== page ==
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10 Fun Facts About Conductors' Batons

When it comes to batons, one size does NOT fit all. Length, material, and handle are all a matter of individual preference.  Want to know what the professionals look for?  Here are ten facts about the tool that quickly fades into the musical landscape shaped by the person commanding it.

1. Lightness is valued.  Think about holding a baton for a three- or four-hour opera. Wagner’s complete “Ring” cycle is 15 hours!  Many mass-produced batons weigh about an ounce (28.35 grams). A custom-made baton with a birch shaft and a cork handle is one-quarter the weight.
2.  Not just any wood will do.  Some woods are too heavy.  Some, like pine, are too soft.  Birch and maple are popular materials for the baton’s shaft. Birch is springy and bends easily.  Maple is stiffer, although more susceptible to cracks and breaks. (Fiberglass is much heavier than birch.)
3.  Even though it’s light, conductors need a baton that moves uniformly through the air. The place where the baton balances on your finger is its center of gravity. If the center of gravity is not in the sweet spot, a conductor is subtly “fighting” to compensate.
4.  A typical length for a baton is between 15 and 16 inches, but they come in all sizes. Bernstein initially wanted a 17-inch baton.  He later went to a 16-incher.  Choral directors usually opt for batons in the 10-12 inch range.  
5.  Physics rules.  A longer baton feels heavier when you’re waving it around.  The longer the baton the higher moment of inertia.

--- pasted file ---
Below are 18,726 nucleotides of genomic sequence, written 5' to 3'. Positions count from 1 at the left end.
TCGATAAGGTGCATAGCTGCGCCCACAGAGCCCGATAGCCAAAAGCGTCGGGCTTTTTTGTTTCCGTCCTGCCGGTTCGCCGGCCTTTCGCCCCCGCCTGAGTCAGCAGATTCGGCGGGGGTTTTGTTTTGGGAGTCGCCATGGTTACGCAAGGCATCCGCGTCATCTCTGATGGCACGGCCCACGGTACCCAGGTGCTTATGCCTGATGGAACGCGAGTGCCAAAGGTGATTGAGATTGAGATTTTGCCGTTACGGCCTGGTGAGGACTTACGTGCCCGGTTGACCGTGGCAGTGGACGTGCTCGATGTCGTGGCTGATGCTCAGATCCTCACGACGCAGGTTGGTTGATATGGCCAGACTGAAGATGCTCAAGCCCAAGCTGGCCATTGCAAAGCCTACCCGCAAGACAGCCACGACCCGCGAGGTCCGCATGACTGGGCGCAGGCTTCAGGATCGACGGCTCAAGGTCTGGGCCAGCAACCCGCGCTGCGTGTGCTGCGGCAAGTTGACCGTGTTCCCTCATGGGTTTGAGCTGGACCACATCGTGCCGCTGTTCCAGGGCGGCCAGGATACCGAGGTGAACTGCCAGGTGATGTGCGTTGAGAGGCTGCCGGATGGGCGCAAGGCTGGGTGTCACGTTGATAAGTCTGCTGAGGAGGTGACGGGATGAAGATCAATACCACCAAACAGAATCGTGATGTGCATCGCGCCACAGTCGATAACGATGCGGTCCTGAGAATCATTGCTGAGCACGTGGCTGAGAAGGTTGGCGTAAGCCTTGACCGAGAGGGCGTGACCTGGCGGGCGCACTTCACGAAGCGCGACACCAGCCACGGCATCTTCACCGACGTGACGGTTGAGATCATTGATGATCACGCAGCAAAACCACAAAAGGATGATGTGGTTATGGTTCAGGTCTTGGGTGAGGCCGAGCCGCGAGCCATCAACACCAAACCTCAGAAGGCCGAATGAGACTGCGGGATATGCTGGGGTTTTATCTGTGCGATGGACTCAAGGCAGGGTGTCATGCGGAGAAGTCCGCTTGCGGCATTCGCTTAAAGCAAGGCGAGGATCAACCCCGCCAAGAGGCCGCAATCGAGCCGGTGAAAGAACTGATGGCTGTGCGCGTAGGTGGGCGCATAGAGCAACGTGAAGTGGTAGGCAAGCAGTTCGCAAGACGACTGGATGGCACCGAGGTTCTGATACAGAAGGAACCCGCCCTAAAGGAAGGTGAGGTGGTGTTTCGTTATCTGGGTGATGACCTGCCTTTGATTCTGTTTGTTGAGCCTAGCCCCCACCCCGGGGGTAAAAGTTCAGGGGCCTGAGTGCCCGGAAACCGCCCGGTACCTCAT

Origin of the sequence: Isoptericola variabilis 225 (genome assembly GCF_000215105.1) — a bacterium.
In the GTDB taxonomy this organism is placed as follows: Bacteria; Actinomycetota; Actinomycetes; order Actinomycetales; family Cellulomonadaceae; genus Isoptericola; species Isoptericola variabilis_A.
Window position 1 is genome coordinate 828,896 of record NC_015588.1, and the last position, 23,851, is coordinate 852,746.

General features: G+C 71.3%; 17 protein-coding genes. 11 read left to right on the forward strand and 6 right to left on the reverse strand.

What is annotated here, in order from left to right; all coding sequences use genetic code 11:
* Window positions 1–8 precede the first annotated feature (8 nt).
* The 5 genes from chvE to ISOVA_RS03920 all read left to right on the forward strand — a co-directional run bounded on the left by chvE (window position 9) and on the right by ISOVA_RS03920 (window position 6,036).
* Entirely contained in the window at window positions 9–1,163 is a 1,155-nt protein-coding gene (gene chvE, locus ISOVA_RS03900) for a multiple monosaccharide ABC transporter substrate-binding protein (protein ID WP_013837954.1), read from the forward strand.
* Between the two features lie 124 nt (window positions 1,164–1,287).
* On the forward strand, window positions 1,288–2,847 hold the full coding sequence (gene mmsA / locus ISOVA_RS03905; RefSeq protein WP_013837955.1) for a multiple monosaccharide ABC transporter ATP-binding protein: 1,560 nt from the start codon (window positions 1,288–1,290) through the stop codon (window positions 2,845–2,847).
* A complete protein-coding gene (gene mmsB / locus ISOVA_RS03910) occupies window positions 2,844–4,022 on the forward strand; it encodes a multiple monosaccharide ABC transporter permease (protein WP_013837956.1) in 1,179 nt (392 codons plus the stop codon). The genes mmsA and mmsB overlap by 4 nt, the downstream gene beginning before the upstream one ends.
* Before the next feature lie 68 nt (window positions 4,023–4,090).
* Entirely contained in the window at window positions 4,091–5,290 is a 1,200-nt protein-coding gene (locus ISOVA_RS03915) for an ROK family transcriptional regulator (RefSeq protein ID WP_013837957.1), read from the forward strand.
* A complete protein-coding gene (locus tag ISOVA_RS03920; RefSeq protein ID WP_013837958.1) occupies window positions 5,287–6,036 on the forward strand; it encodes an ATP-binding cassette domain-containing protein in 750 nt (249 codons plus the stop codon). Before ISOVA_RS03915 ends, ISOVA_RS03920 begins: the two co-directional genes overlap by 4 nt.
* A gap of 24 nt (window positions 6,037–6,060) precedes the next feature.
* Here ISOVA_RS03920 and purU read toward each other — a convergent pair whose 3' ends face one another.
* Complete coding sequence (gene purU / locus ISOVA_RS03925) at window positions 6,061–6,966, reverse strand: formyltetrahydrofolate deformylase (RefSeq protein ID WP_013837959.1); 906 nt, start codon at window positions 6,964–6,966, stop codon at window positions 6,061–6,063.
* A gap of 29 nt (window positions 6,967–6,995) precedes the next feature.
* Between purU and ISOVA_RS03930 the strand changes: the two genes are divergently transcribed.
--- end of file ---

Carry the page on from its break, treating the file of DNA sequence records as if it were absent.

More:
6.  Conductors often prefer handles made of cork over wood.  Cork absorbs sweat.  Imagine holding a baton in the palm of your hand for a full three hours.  Think Handel’s Messiah, all three parts. A cork handle is less slippery than a wood one.  Wet palms could send a stick flying into the hair of a musician, or audience member.  It’s happened.


7.  Visibility is key.  A baton sprayed white is more visible than a wood one sprayed with lacquer. In an operatic setting, the baton is likely to be painted white.  Musicians in the dark orchestra pit and the singers on stage need to be able to see it.
8.  Conductors differ on where they want to hold or nest the handle. Some desire a handle that sits in the palm and allows them to grip the baton lightly between the thumb and the index finger.  Others use a handle designed to be held between the index finger and the thumb. Some hold their batons in their fists.
9.  As any fortune-teller knows, palms vary.  Leonard Bernstein nested a teardrop-shaped handle in the palm of his hand. The shape of the handle depends on what feels most comfortable. That’s based on the musculature and shape of the palm.
10.  Conductors commonly order four to six at a time, sometimes ten or more. After all, batons do break and whether it’s in Taipei, Paris, Ft. Worth, or Philadelphia, it’s not so easy to get them replaced before the lights dim.        
Special thanks to longtime WRTI member and baton maker Mark Horowitz for sharing his expertise on baton making.